I was shocked. I was stunned. I was confused. I was scared. I was devastated. And at the same time, I didn’t know what I thought or felt. All I knew was that I had been thrown out of an airplane…without a parachute. And as shocked as I was, for some reason, I had the presence of mind to ask, “Is that everything?”
Yet despite everything, I was not prepared for his response: No. After which he disclosed he had also betrayed me in the most intimate ways as well. And with that admission, he began to sob. To cry harder than I’d ever seen any man cry. And that’s when I knew it was real. It wasn’t early April Fool’s. It was some sick joke that everyone but me found funny. It was real.
As wave after wave of shock and grief washed over me, I didn’t know what to do. He had become an instant and literal stranger, yet on the other hand, I was still the happily married wife who, as I rushed to get up and to get away from him, actually felt guilty that I was abandoning him in a time of need. Despite my shock, I actually had the presence of mind to apologize for leaving him: “I’m sorry, but I have to get out of here.”
And I left. I jumped in my car and drove away, not knowing where to go, knowing no one could help me. I made it about 1/10 of a mile before I was crying so hard I couldn’t see anything and had to pull over so I didn’t accidentally hurt someone or myself!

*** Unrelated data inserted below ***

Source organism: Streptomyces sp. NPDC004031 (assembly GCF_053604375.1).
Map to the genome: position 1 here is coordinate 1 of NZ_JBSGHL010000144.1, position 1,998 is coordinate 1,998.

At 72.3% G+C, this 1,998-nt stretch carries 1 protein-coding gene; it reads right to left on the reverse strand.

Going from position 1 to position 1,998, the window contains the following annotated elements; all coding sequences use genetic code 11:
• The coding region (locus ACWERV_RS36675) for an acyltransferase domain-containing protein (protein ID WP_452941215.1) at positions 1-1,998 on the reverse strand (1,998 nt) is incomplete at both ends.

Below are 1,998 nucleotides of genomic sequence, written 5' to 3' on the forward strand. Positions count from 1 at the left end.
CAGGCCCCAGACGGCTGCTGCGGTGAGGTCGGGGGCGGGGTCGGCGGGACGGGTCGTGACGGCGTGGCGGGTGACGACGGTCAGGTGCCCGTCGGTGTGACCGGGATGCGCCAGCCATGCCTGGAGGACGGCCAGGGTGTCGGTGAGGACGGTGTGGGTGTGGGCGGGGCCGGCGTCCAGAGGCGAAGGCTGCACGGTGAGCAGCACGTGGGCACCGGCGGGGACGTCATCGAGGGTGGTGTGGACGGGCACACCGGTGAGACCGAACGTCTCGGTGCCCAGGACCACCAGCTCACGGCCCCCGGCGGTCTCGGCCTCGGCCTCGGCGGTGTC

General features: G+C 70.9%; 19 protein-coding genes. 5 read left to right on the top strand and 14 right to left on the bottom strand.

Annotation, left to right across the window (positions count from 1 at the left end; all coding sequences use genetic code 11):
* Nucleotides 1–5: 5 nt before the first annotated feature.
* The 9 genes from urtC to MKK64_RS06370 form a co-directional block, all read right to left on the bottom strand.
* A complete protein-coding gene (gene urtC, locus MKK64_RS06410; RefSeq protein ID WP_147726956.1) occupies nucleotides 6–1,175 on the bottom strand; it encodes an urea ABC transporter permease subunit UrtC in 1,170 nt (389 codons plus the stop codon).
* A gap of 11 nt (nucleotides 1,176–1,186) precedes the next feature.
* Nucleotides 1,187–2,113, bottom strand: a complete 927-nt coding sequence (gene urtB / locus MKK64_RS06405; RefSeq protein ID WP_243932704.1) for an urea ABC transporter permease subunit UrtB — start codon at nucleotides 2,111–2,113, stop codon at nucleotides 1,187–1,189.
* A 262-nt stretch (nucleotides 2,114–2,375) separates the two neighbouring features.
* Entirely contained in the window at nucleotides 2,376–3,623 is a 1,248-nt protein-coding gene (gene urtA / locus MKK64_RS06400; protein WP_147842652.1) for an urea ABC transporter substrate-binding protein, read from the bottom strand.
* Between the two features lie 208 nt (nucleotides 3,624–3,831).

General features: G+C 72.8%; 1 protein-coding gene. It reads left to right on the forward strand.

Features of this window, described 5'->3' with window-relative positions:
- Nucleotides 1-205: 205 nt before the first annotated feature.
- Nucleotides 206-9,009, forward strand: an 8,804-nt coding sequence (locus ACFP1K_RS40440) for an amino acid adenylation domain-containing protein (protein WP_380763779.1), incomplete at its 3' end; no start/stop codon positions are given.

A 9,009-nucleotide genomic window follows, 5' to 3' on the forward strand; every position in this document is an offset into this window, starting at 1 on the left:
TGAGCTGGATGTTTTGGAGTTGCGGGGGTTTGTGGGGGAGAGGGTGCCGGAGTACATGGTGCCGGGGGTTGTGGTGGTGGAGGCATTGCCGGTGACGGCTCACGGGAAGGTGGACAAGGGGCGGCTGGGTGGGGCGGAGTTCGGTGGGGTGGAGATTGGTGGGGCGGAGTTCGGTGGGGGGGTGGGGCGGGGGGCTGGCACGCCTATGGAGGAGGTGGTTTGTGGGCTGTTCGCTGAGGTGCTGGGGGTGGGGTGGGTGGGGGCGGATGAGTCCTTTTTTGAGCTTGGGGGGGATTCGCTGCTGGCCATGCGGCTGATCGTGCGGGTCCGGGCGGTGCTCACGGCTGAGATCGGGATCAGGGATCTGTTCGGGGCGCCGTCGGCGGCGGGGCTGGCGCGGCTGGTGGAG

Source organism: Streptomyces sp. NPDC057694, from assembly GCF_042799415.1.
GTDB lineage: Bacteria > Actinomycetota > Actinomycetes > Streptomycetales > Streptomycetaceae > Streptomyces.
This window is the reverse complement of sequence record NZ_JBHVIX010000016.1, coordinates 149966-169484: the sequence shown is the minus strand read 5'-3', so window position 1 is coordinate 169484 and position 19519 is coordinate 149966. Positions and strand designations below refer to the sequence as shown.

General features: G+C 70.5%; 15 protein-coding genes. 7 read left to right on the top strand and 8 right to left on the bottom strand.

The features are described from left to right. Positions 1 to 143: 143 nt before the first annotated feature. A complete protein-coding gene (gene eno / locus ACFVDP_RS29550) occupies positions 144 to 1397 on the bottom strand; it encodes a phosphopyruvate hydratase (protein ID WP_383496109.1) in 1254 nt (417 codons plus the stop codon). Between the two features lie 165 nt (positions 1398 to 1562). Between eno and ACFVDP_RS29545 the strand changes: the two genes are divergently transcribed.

I called my best friend. She was stunned, crying, as well and advised me to go to the bank and try to get some money so I could at least feed my children. I raced to the banks, got some cash, and eventually returned home because I didn’t know what else to do or where to go.
My husband’s attorney called. He apologized for the day I was having (he’d known it was coming–seems like everyone but me knew it was coming!), told me, again, that I’d need an attorney, and then said, “And whatever you do, don’t go near a bank. Don’t touch any of your bank accounts. Don’t try to access any money!” he warned.
Are you starting to tell I just am not cut out for the criminal life? My instincts are all wrong! The very FIRST thing I had done, the only thing, was to go to a bank and touch some money!
I was going to prison for sure, wasn’t I?
“There are many times when a woman will ask another girl friend how she likes her new hat. She will reply, ‘Fine.’ but slap her hands to her forehead the minute the girl leaves to yipe, ‘What a horror!’” (Marilyn Monroe)
Yes, I wish that’s all my horror entailed. Tune in tomorrow for the rest of the condensed version of my horror.